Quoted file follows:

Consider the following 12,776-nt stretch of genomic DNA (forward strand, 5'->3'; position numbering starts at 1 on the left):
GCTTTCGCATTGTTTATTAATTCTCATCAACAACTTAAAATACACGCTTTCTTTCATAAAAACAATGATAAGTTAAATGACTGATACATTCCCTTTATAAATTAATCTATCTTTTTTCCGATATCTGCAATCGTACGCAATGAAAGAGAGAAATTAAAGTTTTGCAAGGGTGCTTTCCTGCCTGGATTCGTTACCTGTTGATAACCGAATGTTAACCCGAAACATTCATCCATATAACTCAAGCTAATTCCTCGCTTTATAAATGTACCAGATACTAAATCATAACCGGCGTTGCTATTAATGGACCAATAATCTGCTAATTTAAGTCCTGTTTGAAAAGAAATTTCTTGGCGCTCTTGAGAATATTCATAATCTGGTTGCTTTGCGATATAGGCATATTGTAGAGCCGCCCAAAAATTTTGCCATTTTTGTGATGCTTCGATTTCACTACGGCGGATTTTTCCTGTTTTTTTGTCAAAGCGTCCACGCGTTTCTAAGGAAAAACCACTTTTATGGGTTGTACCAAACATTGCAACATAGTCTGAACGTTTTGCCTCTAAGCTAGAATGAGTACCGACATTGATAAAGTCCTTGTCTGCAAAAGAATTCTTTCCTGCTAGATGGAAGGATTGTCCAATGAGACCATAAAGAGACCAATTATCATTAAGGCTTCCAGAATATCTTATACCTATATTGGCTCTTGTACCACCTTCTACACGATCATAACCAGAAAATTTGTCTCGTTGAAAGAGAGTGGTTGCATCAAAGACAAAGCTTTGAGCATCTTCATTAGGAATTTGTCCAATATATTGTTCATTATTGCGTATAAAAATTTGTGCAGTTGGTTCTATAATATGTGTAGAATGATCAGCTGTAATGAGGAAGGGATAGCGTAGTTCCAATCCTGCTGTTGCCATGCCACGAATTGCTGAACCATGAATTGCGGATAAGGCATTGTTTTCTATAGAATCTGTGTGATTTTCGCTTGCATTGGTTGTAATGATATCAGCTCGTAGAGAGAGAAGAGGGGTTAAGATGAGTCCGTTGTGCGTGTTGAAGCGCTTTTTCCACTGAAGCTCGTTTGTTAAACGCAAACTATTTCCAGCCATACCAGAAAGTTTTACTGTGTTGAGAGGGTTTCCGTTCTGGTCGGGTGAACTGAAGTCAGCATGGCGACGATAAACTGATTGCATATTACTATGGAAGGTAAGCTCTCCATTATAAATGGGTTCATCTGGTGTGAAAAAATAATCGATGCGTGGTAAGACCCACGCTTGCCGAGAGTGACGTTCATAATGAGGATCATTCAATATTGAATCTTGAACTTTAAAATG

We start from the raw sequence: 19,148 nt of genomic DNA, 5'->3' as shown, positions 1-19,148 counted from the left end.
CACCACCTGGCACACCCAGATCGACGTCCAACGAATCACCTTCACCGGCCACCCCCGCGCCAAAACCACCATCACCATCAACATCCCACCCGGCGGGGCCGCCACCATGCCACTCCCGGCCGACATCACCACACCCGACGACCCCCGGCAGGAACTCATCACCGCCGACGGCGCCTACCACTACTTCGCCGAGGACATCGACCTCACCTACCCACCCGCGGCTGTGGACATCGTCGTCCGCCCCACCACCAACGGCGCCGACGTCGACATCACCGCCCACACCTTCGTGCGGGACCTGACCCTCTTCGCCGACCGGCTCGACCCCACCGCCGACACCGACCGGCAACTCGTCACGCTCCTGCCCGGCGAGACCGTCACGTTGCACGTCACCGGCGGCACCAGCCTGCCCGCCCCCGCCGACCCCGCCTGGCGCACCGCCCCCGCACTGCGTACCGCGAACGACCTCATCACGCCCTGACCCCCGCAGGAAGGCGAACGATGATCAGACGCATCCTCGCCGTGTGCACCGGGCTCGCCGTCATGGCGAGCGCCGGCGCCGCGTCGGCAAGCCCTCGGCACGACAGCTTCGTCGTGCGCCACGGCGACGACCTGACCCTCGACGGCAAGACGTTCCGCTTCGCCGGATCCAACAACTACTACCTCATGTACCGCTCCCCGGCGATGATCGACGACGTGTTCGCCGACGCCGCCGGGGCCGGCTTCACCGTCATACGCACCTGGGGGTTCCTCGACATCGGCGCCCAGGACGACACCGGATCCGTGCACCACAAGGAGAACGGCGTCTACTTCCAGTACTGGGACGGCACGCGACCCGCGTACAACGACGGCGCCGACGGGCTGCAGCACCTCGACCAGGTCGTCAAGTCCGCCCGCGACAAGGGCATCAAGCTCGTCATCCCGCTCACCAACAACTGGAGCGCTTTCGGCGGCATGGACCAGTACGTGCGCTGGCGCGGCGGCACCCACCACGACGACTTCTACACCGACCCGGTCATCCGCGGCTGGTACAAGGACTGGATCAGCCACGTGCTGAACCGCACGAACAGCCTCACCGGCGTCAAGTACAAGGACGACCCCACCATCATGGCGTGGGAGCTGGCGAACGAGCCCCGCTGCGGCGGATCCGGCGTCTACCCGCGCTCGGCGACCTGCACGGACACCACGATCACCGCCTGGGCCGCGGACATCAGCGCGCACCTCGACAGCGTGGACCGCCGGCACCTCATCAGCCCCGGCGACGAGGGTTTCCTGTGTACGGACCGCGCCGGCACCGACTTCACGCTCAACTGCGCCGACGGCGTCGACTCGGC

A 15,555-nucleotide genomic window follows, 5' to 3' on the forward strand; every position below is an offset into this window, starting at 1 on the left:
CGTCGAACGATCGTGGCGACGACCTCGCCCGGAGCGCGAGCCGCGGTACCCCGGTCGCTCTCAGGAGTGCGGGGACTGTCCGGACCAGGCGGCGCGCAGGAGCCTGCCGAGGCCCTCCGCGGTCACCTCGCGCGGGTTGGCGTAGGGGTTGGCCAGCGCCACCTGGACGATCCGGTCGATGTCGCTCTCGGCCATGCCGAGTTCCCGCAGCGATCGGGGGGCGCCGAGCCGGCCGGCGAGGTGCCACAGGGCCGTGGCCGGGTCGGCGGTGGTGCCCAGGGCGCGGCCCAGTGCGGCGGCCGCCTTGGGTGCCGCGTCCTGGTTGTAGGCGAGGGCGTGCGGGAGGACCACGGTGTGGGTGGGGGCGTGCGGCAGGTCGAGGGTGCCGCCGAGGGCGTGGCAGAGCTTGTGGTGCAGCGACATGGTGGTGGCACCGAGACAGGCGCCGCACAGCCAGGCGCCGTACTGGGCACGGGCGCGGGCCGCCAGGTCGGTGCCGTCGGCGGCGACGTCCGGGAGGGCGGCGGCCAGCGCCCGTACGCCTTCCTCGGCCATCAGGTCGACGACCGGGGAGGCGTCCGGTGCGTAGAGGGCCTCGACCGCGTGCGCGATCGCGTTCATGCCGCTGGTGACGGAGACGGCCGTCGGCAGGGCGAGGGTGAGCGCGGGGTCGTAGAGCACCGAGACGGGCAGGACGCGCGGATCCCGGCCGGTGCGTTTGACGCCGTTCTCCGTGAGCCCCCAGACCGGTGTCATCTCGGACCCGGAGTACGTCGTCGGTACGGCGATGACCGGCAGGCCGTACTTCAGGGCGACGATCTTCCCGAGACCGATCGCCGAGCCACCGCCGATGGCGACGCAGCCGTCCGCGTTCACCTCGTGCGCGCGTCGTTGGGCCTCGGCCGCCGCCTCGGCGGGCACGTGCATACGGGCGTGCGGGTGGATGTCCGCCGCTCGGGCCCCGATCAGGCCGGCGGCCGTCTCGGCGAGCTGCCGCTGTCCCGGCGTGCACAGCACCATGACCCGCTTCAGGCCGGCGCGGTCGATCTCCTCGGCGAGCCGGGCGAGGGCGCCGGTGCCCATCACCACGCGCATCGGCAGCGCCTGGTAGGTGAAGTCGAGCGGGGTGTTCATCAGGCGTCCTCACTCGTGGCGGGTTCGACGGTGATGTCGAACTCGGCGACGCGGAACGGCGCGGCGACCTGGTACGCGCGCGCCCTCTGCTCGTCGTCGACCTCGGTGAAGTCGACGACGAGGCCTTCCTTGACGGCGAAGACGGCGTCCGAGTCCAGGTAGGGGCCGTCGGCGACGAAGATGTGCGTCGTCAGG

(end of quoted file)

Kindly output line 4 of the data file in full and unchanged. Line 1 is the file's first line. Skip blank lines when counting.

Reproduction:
CACCACCTGGCACACCCAGATCGACGTCCAACGAATCACCTTCACCGGCCACCCCCGCGCCAAAACCACCATCACCATCAACATCCCACCCGGCGGGGCCGCCACCATGCCACTCCCGGCCGACATCACCACACCCGACGACCCCCGGCAGGAACTCATCACCGCCGACGGCGCCTACCACTACTTCGCCGAGGACATCGACCTCACCTACCCACCCGCGGCTGTGGACATCGTCGTCCGCCCCACCACCAACGGCGCCGACGTCGACATCACCGCCCACACCTTCGTGCGGGACCTGACCCTCTTCGCCGACCGGCTCGACCCCACCGCCGACACCGACCGGCAACTCGTCACGCTCCTGCCCGGCGAGACCGTCACGTTGCACGTCACCGGCGGCACCAGCCTGCCCGCCCCCGCCGACCCCGCCTGGCGCACCGCCCCCGCACTGCGTACCGCGAACGACCTCATCACGCCCTGACCCCCGCAGGAAGGCGAACGATGATCAGACGCATCCTCGCCGTGTGCACCGGGCTCGCCGTCATGGCGAGCGCCGGCGCCGCGTCGGCAAGCCCTCGGCACGACAGCTTCGTCGTGCGCCACGGCGACGACCTGACCCTCGACGGCAAGACGTTCCGCTTCGCCGGATCCAACAACTACTACCTCATGTACCGCTCCCCGGCGATGATCGACGACGTGTTCGCCGACGCCGCCGGGGCCGGCTTCACCGTCATACGCACCTGGGGGTTCCTCGACATCGGCGCCCAGGACGACACCGGATCCGTGCACCACAAGGAGAACGGCGTCTACTTCCAGTACTGGGACGGCACGCGACCCGCGTACAACGACGGCGCCGACGGGCTGCAGCACCTCGACCAGGTCGTCAAGTCCGCCCGCGACAAGGGCATCAAGCTCGTCATCCCGCTCACCAACAACTGGAGCGCTTTCGGCGGCATGGACCAGTACGTGCGCTGGCGCGGCGGCACCCACCACGACGACTTCTACACCGACCCGGTCATCCGCGGCTGGTACAAGGACTGGATCAGCCACGTGCTGAACCGCACGAACAGCCTCACCGGCGTCAAGTACAAGGACGACCCCACCATCATGGCGTGGGAGCTGGCGAACGAGCCCCGCTGCGGCGGATCCGGCGTCTACCCGCGCTCGGCGACCTGCACGGACACCACGATCACCGCCTGGGCCGCGGACATCAGCGCGCACCTCGACAGCGTGGACCGCCGGCACCTCATCAGCCCCGGCGACGAGGGTTTCCTGTGTACGGACCGCGCCGGCACCGACTTCACGCTCAACTGCGCCGACGGCGTCGACTCGGC